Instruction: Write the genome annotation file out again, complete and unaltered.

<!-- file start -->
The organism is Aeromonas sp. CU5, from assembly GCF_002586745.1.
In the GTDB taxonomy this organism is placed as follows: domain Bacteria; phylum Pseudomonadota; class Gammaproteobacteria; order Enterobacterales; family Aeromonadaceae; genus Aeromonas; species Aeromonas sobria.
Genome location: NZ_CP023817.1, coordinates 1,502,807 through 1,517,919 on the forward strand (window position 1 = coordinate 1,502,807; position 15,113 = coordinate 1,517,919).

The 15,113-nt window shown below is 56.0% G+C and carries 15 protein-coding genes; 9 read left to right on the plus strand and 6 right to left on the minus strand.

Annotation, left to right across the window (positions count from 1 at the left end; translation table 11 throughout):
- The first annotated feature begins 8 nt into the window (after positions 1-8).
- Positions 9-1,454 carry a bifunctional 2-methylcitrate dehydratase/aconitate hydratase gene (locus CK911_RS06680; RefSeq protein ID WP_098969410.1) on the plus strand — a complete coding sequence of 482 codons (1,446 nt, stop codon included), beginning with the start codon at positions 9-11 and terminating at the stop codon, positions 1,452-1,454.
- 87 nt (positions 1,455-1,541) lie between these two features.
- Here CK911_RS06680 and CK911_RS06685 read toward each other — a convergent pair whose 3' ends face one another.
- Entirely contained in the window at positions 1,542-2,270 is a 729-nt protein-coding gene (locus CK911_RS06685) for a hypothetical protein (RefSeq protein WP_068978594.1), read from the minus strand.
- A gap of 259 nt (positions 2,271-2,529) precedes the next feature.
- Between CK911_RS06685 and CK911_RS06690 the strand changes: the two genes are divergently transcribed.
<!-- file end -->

The organism is Aeromonas sp. CU5, from assembly GCF_002586745.1.
In the GTDB taxonomy this organism is placed as follows: domain Bacteria; phylum Pseudomonadota; class Gammaproteobacteria; order Enterobacterales; family Aeromonadaceae; genus Aeromonas; species Aeromonas sobria.
Genome location: NZ_CP023817.1, coordinates 1,502,807 through 1,517,919 on the forward strand (window position 1 = coordinate 1,502,807; position 15,113 = coordinate 1,517,919).

The 15,113-nt window shown below is 56.0% G+C and carries 15 protein-coding genes; 9 read left to right on the plus strand and 6 right to left on the minus strand.

Annotation, left to right across the window (positions count from 1 at the left end; translation table 11 throughout):
- The first annotated feature begins 8 nt into the window (after positions 1-8).
- Positions 9-1,454 carry a bifunctional 2-methylcitrate dehydratase/aconitate hydratase gene (locus CK911_RS06680; RefSeq protein ID WP_098969410.1) on the plus strand — a complete coding sequence of 482 codons (1,446 nt, stop codon included), beginning with the start codon at positions 9-11 and terminating at the stop codon, positions 1,452-1,454.
- 87 nt (positions 1,455-1,541) lie between these two features.
- Here CK911_RS06680 and CK911_RS06685 read toward each other — a convergent pair whose 3' ends face one another.
- Entirely contained in the window at positions 1,542-2,270 is a 729-nt protein-coding gene (locus CK911_RS06685) for a hypothetical protein (RefSeq protein WP_068978594.1), read from the minus strand.
- A gap of 259 nt (positions 2,271-2,529) precedes the next feature.
- Between CK911_RS06685 and CK911_RS06690 the strand changes: the two genes are divergently transcribed.